The "B" in BMW stands for something different to the people of the M division — it stands for "bonkers." Because it was this group of engineers who transformed the new 5 Series into a 600-horsepower, all-wheel-drive sedanimal we know as the new M5. And with that car out of the way, it was only a matter of time until the M team turned its attention to the handsome new 8 Series.
2020 BMW M8 and M8 Competition First Look
The German Camaro Gets the ZL1 Treatment
It has more power, naturally, as well as a firmer and more track-oriented suspension. But the all-wheel-drive system is also upgraded, as are the electronics to help the driver put all of that newfound power to the best use. Of course, the exterior has received an M redressing with new bodywork, black chrome trim (carbon-fiber accents are optional) and some intriguing new paint colors. The interior, too, gets a redo with an M model-specific instrument panel display, a new shift lever and programmable buttons for the various M driving modes. Oh, and you can ratchet everything up another notch with the M8 Competition models.
Just M Stuff
All the available space under the hood is taken up by a twin-turbocharged 4.4-liter V8 engine. That engine, in standard trim, makes a stout 600 horsepower at 6,000 rpm and 553 lb-ft of torque from just 1,800 rpm all the way to 5,700 rpm. Writing a bigger check for the Competition models gives you an additional 17 hp and makes the same 553 lb-ft of torque available to 5,860 rpm. For comparison, an off-the-shelf M850i produces 523 hp and the same 553 lb-ft of torque. Radiators have been enlarged, and additional engine oil and transmission oil coolers have been added to cool all the new hotness.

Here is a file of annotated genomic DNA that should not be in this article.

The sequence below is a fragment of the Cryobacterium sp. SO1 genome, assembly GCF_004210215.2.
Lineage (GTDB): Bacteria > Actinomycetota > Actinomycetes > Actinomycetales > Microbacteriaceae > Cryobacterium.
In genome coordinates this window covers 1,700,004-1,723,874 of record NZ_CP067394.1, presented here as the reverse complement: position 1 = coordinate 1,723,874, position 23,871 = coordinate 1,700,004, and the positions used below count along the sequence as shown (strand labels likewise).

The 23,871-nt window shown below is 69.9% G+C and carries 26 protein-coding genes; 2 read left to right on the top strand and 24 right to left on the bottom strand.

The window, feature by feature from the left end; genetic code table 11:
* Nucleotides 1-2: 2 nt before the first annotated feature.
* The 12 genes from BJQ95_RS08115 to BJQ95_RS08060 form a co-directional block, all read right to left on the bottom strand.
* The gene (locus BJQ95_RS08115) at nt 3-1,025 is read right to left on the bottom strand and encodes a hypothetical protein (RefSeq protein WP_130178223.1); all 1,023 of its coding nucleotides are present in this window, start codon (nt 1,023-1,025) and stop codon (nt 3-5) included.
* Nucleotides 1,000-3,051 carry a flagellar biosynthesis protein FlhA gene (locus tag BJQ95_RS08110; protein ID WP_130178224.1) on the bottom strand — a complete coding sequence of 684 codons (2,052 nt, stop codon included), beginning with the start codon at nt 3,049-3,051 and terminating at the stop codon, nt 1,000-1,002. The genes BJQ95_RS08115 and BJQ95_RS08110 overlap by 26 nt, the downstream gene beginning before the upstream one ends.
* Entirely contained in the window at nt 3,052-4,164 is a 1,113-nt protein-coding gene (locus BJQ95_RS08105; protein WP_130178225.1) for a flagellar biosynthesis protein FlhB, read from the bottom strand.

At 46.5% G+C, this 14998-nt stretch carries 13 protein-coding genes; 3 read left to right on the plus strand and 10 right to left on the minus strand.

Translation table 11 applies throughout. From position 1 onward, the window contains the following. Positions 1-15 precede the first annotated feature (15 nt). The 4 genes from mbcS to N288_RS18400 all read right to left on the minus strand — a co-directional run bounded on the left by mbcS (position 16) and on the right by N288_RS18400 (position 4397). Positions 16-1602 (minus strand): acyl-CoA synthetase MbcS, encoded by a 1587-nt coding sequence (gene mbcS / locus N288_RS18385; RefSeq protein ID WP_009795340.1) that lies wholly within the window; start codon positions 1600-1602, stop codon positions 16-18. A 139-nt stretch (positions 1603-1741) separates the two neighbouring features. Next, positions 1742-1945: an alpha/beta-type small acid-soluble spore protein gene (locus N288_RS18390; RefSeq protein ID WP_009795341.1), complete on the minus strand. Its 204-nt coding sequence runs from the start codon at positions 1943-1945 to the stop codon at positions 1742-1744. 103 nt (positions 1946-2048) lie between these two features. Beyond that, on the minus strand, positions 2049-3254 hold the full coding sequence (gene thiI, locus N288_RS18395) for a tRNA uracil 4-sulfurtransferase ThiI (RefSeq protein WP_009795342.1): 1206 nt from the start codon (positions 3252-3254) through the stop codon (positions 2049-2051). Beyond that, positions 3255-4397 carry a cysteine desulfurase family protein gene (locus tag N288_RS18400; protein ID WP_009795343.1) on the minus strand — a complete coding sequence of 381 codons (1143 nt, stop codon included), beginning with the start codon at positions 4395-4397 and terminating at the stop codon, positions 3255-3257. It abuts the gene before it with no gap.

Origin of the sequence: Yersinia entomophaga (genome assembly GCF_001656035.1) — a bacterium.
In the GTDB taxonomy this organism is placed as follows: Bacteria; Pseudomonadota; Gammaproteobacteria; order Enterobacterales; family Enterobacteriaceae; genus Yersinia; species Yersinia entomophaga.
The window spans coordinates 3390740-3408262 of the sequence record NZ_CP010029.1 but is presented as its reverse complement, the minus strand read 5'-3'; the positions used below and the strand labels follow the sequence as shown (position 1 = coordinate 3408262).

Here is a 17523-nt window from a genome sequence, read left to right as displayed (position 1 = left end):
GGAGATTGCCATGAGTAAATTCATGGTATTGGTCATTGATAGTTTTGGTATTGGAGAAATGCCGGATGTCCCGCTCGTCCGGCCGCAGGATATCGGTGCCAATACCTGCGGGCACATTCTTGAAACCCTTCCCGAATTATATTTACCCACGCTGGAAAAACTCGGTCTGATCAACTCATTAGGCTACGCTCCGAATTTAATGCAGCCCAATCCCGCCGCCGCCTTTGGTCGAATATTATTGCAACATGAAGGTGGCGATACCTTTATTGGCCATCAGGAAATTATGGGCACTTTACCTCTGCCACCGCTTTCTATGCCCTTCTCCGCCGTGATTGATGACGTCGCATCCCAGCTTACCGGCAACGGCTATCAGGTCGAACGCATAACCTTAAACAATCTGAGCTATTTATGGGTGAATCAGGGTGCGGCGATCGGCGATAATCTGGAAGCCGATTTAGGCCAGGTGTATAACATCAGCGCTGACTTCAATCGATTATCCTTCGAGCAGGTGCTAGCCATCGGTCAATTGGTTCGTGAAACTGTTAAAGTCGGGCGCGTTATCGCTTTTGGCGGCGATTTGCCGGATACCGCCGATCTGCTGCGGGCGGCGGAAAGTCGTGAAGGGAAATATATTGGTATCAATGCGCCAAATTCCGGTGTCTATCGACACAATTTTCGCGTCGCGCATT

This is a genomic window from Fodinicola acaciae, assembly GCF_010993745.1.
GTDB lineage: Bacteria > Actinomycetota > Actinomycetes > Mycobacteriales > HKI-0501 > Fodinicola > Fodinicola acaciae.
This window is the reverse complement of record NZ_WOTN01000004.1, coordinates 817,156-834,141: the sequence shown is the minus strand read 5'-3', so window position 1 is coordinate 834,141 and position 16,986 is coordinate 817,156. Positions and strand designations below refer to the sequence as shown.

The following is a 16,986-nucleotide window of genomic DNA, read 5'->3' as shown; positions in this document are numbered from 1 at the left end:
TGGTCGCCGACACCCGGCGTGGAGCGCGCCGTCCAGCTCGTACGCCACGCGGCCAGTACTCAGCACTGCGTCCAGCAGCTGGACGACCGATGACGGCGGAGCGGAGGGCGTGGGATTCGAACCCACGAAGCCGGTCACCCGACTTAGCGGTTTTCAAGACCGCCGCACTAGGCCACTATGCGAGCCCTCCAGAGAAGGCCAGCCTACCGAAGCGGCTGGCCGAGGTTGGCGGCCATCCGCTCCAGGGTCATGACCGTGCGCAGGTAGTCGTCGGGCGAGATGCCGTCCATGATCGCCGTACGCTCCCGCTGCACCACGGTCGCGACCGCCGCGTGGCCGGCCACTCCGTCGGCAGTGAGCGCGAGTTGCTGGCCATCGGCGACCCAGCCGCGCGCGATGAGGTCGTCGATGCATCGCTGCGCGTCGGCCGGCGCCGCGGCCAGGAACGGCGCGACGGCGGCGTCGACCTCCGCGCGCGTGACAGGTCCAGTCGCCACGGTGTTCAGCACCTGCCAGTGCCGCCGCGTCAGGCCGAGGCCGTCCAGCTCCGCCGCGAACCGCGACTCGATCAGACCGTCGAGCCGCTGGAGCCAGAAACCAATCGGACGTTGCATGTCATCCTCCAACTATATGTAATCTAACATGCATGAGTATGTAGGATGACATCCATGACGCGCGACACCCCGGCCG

Acceleration numbers are, well, silly. The "standard" M8 coupe and convertibles should hit 60 mph in 3.1 and 3.2 seconds, respectively, while the Competition versions shave off a critical tenth of a second to drop the numbers to 3.0 and 3.1 seconds. Keep in mind that these cars weigh in around 4,500 pounds. Top speeds are governed to 155 mph, but that can be overcome with the M Driver's package that allows the M8 to run to its drag-limited top speed of 189 mph. Thankfully, that same package also includes a free ticket to a BMW Performance Center driving school. We, along with the rest of society, can't recommend that enough.
Handling can go one of three ways in the new M8: sane and sporty, track-focused or mentally unstable — the latter is thanks to the rear-wheel-drive-only setting. The M8 comes standard with M-tuned adaptive suspension, new bushings, swivel bearings, and unique strut bars. Competition models add even firmer suspension settings, stiffer motor mounts, a more aggressive alignment, and metal joints instead of rubber bushings in the rear suspension to accommodate higher cornering loads. And for those who own shares in a tire company, you do have the ability to fully disable traction control and the all-wheel-drive system to create a vehicle capable of terrorizing any Cars and Coffee event you can think of.
Thankfully, carbon-ceramic brakes can be equipped on either the M8 or M8 Competition, but the Competition models will hide the brakes behind forged aluminum 20-inch wheels as opposed to the standard lightweight alloy 20-inch wheels on the regular M8. Non-run-flat high-performance tires across both models are 275/35 front and 285/35 rear.
Pricing and Release Date
Pricing for the M8 starts at $133,995 for the coupe and $143,995 for the convertible. The Competition models start at $146,995 for the coupe and $156,495 for the convertible, with all prices including destination. That makes the M8 a rather attractive option against other notable German adversaries such as the new Porsche 911 Carrera 4S and the Mercedes-Benz AMG GT S. That's impressive company for an all-new model, and we look forward to putting the new M8 models to the test in the upcoming months.